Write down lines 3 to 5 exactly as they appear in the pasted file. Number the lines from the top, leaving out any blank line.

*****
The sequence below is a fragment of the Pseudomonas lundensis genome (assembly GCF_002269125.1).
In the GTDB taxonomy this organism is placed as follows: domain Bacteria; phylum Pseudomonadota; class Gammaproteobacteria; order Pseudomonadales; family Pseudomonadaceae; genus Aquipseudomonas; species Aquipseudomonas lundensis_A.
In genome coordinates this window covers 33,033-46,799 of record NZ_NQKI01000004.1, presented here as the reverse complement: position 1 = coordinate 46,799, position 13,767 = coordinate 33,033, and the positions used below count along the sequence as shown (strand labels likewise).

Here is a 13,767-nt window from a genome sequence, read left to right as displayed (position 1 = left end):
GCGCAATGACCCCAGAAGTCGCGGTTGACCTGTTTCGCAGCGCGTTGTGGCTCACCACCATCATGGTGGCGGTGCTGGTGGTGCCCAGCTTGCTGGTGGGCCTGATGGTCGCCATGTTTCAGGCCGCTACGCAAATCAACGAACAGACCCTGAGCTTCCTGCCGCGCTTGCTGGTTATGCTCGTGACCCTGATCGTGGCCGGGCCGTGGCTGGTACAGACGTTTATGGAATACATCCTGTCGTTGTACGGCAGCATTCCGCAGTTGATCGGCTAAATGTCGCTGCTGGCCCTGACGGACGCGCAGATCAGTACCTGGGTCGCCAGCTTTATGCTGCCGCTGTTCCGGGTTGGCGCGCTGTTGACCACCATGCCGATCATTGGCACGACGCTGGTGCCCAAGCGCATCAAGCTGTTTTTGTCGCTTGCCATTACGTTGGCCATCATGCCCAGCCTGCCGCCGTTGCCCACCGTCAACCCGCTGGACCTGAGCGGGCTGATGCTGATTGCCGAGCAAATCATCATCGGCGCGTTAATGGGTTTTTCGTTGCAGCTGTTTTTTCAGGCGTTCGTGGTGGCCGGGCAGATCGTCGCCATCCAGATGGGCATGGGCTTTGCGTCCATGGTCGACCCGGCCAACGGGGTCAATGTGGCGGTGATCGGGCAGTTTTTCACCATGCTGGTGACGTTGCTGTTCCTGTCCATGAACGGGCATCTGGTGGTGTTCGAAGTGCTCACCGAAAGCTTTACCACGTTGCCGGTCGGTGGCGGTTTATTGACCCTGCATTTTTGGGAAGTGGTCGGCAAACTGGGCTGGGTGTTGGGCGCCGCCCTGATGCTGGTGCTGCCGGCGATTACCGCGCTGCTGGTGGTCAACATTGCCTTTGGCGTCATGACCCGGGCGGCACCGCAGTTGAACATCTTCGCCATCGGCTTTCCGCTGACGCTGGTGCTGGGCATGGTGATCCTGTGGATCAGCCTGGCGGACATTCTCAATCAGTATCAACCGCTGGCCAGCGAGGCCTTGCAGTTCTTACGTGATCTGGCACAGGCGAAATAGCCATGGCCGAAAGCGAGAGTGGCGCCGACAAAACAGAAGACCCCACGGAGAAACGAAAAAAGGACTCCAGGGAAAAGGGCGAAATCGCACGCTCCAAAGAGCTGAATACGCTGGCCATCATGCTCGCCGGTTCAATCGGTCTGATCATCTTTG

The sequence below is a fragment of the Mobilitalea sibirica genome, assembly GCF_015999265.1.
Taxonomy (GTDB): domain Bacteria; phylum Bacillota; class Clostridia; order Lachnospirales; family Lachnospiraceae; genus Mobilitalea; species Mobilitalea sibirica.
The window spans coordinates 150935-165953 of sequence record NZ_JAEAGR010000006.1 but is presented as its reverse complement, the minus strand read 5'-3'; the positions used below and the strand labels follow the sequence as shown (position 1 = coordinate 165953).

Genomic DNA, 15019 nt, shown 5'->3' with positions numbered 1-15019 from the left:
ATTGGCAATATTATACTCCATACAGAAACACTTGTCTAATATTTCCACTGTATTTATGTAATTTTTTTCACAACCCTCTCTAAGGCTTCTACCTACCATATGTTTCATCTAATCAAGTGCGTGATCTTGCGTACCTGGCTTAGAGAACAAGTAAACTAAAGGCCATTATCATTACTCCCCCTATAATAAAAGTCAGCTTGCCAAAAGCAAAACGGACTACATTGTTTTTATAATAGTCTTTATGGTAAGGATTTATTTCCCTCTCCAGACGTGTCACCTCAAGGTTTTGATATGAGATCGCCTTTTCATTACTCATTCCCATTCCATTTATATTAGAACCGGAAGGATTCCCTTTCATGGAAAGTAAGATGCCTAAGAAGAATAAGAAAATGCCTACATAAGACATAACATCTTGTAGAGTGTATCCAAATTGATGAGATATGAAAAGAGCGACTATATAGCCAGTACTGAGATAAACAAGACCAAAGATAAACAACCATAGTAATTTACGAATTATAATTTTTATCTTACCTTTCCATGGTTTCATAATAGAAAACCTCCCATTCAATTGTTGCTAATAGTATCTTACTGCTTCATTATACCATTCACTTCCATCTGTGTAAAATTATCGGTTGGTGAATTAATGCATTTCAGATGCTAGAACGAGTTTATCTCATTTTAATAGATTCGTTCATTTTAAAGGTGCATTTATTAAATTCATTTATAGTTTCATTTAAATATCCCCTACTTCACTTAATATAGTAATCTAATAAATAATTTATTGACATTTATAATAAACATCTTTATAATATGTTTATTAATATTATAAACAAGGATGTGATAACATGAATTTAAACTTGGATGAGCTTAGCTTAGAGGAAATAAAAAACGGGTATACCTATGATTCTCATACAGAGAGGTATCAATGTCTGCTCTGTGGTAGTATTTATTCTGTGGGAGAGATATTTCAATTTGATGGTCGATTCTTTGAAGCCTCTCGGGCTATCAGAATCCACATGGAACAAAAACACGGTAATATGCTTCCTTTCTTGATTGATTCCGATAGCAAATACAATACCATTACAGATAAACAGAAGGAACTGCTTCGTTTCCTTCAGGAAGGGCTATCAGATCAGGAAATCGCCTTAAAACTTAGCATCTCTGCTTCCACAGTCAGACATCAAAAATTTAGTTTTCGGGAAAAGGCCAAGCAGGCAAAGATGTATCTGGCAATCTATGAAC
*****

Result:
In genome coordinates this window covers 33,033-46,799 of record NZ_NQKI01000004.1, presented here as the reverse complement: position 1 = coordinate 46,799, position 13,767 = coordinate 33,033, and the positions used below count along the sequence as shown (strand labels likewise).

Here is a 13,767-nt window from a genome sequence, read left to right as displayed (position 1 = left end):
GCGCAATGACCCCAGAAGTCGCGGTTGACCTGTTTCGCAGCGCGTTGTGGCTCACCACCATCATGGTGGCGGTGCTGGTGGTGCCCAGCTTGCTGGTGGGCCTGATGGTCGCCATGTTTCAGGCCGCTACGCAAATCAACGAACAGACCCTGAGCTTCCTGCCGCGCTTGCTGGTTATGCTCGTGACCCTGATCGTGGCCGGGCCGTGGCTGGTACAGACGTTTATGGAATACATCCTGTCGTTGTACGGCAGCATTCCGCAGTTGATCGGCTAAATGTCGCTGCTGGCCCTGACGGACGCGCAGATCAGTACCTGGGTCGCCAGCTTTATGCTGCCGCTGTTCCGGGTTGGCGCGCTGTTGACCACCATGCCGATCATTGGCACGACGCTGGTGCCCAAGCGCATCAAGCTGTTTTTGTCGCTTGCCATTACGTTGGCCATCATGCCCAGCCTGCCGCCGTTGCCCACCGTCAACCCGCTGGACCTGAGCGGGCTGATGCTGATTGCCGAGCAAATCATCATCGGCGCGTTAATGGGTTTTTCGTTGCAGCTGTTTTTTCAGGCGTTCGTGGTGGCCGGGCAGATCGTCGCCATCCAGATGGGCATGGGCTTTGCGTCCATGGTCGACCCGGCCAACGGGGTCAATGTGGCGGTGATCGGGCAGTTTTTCACCATGCTGGTGACGTTGCTGTTCCTGTCCATGAACGGGCATCTGGTGGTGTTCGAAGTGCTCACCGAAAGCTTTACCACGTTGCCGGTCGGTGGCGGTTTATTGACCCTGCATTTTTGGGAAGTGGTCGGCAAACTGGGCTGGGTGTTGGGCGCCGCCCTGATGCTGGTGCTGCCGGCGATTACCGCGCTGCTGGTGGTCAACATTGCCTTTGGCGTCATGACCCGGGCGGCACCGCAGTTGAACATCTTCGCCATCGGCTTTCCGCTGACGCTGGTGCTGGGCATGGTGATCCTGTGGATCAGCCTGGCGGACATTCTCAATCAGTATCAACCGCTGGCCAGCGAGGCCTTGCAGTTCTTACGTGATCTGGCACAGGCGAAATAGCCATGGCCGAAAGCGAGAGTGGCGCCGACAAAACAGAAGACCCCACGGAGAAACGAAAAAAGGACTCCAGGGAAAAGGGCGAAATCGCACGCTCCAAAGAGCTGAATACGCTGGCCATCATGCTCGCCGGTTCAATCGGTCTGATCATCTTTG